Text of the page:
A report issued this week by an independent group of U.S. scientists recommends the establishment of uniform standards for human embryonic stem cell research. The group is calling on institutions to follow the guidelines to make sure sensitive research is carried out in an ethical manner. Some critics think the guidelines don't go far enough.
A patchwork of regulations now governs research on human embryos for the purpose of finding cures for diseases. Embryos are a rich source of stem cells, which scientists believe can be manipulated to grow into healthy organs.
Though there are no limits on private research on stem cells, under the Bush administration, federal funding for stem cell research is available only to those scientists who agree to work on designated embryos and embryonic cell clusters.
Many scientists say the available cell lines are inadequate and the federal regulations too restrictive, and they have sought private funding. Researchers complain that they have had to compete for too few dollars.
Cancer researcher Richard Hynes of the Massachusetts Institute of Technology (MIT) says all this has left the public confused about the status of therapeutic stem cell research.
"There's concern by some people that things that are inappropriate or unethical might be being done,” he said. “On the other hand, there's concern by other components of the public that not enough is being done; that research is being delayed because of restrictions."
Dr. Hynes is co-chair of a series of guidelines issued by the independent Institute of Medicine.
To re-assure the public that research is being carried out in an ethical manner, the report recommends first and foremost protecting the privacy of embryo donors.
Under the guidelines, Dr. Hynes says researchers should in no way attempt to influence people to donate their eggs that have been stored at fertilization clinics.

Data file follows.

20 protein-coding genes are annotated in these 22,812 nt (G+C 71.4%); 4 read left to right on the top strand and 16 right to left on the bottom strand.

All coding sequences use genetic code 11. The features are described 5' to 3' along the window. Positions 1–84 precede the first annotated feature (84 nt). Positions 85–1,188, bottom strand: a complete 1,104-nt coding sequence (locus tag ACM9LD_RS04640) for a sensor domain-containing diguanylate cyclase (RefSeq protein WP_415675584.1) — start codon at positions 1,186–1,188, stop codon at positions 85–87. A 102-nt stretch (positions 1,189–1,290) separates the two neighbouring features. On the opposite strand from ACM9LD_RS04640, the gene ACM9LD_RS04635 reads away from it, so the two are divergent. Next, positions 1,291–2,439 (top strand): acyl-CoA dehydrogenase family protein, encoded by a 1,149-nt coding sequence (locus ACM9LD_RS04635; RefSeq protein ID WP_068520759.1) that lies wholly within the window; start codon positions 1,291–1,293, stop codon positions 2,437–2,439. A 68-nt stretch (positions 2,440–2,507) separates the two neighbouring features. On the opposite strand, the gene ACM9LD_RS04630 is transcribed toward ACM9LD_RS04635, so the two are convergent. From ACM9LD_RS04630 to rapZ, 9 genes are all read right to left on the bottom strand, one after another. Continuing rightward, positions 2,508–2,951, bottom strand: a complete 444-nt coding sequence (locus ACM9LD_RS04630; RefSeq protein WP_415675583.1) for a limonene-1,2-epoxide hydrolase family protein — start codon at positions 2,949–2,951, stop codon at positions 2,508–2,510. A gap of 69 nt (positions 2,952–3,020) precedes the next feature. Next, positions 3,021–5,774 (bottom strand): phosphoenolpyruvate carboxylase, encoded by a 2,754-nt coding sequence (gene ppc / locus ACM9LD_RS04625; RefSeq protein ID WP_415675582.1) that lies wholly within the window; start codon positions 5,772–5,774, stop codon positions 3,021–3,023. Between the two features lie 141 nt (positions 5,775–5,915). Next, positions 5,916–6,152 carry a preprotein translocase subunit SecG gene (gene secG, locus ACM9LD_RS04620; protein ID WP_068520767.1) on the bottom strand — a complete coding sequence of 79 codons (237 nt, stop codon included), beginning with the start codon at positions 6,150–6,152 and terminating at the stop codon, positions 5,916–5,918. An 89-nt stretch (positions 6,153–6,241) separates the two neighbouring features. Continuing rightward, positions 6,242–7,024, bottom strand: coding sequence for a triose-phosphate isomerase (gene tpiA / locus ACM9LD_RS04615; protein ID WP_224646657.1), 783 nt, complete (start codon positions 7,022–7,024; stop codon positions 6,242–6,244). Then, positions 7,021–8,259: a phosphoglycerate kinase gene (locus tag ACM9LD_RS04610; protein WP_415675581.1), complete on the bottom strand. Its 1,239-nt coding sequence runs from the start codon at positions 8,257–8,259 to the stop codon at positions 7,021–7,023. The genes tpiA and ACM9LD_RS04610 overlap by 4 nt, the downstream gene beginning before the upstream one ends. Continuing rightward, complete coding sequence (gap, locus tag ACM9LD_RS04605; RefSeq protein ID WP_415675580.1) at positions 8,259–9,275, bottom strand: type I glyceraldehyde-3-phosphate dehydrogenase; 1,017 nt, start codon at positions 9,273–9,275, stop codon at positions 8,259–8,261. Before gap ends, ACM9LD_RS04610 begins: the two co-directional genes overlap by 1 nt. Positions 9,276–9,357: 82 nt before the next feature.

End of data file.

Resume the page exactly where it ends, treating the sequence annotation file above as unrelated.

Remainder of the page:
"There should be no purchase or sale of these donated materials,” he said. “The clinics should not be paid for them. The donors should not be paid for them. Nobody should be paid for them. This should not be a commercial activity."
In addition, the authors recommend the creation of oversight committees at every institution where therapeutic stem cell research is carried out. Under the recommended guidelines, the committees should consider and sign off on each proposal for growing and using embryos for scientific research.
Embryonic stem cells are usually harvested three to five days after an egg is fertilized, but before it is viable enough to be implanted into a human womb. Because the embryo is destroyed when the stem cell is extracted, opponents of the research say it is a form of abortion, which is why the administration is reluctant to use public funds to support it.
David Stevens is head of the Christian Medical Association. Dr. Stevens says the Institute of Medicine's guidelines sidestep the most important issue.
"But our great concern is you're still destroying human lives,” he said. “Just because you put a nice packaging of ethical guidelines around an immoral practice, destroying one human life for the benefit of another, doesn't make it right."
Dr. Stevens believes more emphasis should be placed on research involving adult stem cells from bone marrow.
But many observers believe human embryonic stem cells are more versatile and hold more immediate promise.
Marcia Imbrescia is a breast cancer survivor who helped draft the Institute of Medicine guidelines. Ms. Imbrescia's teenage daughter suffers from rheumatoid arthritis, a lifelong autoimmune disease.
"Patients with diseases and with serious injury learn that fairly quickly that research is fairly complicated, that it take time, that it takes money,” she said. “I feel confident that these guidelines will help ensure that embryonic stem cell research will be done ethically and responsibly and will be worth the investment."
The Institute of Medicine report was funded by the National Academies of Sciences and the Elison Medical Foundation and the Greenwall Foundation, both non-profit organizations.